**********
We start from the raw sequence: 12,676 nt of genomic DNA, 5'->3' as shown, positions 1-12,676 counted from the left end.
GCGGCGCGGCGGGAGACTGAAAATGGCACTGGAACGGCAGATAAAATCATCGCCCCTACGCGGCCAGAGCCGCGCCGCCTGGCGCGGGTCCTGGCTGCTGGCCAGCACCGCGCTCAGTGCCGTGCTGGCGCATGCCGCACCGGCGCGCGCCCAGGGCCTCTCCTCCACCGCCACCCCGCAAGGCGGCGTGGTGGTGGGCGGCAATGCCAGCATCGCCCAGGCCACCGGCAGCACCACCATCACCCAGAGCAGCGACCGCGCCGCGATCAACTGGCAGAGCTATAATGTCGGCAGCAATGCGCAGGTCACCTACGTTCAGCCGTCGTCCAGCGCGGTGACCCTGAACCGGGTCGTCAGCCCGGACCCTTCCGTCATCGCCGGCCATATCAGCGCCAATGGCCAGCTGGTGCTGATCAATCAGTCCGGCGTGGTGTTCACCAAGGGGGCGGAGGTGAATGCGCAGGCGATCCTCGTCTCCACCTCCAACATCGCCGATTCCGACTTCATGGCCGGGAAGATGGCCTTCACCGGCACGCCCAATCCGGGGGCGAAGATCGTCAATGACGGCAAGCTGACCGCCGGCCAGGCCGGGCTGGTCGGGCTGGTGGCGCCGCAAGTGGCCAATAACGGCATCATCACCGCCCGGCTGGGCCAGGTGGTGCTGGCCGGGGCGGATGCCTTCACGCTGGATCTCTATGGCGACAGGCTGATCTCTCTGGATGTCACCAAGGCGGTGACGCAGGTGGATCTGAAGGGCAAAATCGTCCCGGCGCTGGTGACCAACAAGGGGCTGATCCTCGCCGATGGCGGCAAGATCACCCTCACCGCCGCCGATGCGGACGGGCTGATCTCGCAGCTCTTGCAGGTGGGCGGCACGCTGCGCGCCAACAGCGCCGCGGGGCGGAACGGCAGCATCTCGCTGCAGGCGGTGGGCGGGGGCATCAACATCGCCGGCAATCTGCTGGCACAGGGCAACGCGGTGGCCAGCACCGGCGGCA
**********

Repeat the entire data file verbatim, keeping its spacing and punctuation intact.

We start from the raw sequence: 12,676 nt of genomic DNA, 5'->3' as shown, positions 1-12,676 counted from the left end.
GCGGCGCGGCGGGAGACTGAAAATGGCACTGGAACGGCAGATAAAATCATCGCCCCTACGCGGCCAGAGCCGCGCCGCCTGGCGCGGGTCCTGGCTGCTGGCCAGCACCGCGCTCAGTGCCGTGCTGGCGCATGCCGCACCGGCGCGCGCCCAGGGCCTCTCCTCCACCGCCACCCCGCAAGGCGGCGTGGTGGTGGGCGGCAATGCCAGCATCGCCCAGGCCACCGGCAGCACCACCATCACCCAGAGCAGCGACCGCGCCGCGATCAACTGGCAGAGCTATAATGTCGGCAGCAATGCGCAGGTCACCTACGTTCAGCCGTCGTCCAGCGCGGTGACCCTGAACCGGGTCGTCAGCCCGGACCCTTCCGTCATCGCCGGCCATATCAGCGCCAATGGCCAGCTGGTGCTGATCAATCAGTCCGGCGTGGTGTTCACCAAGGGGGCGGAGGTGAATGCGCAGGCGATCCTCGTCTCCACCTCCAACATCGCCGATTCCGACTTCATGGCCGGGAAGATGGCCTTCACCGGCACGCCCAATCCGGGGGCGAAGATCGTCAATGACGGCAAGCTGACCGCCGGCCAGGCCGGGCTGGTCGGGCTGGTGGCGCCGCAAGTGGCCAATAACGGCATCATCACCGCCCGGCTGGGCCAGGTGGTGCTGGCCGGGGCGGATGCCTTCACGCTGGATCTCTATGGCGACAGGCTGATCTCTCTGGATGTCACCAAGGCGGTGACGCAGGTGGATCTGAAGGGCAAAATCGTCCCGGCGCTGGTGACCAACAAGGGGCTGATCCTCGCCGATGGCGGCAAGATCACCCTCACCGCCGCCGATGCGGACGGGCTGATCTCGCAGCTCTTGCAGGTGGGCGGCACGCTGCGCGCCAACAGCGCCGCGGGGCGGAACGGCAGCATCTCGCTGCAGGCGGTGGGCGGGGGCATCAACATCGCCGGCAATCTGCTGGCACAGGGCAACGCGGTGGCCAGCACCGGCGGCA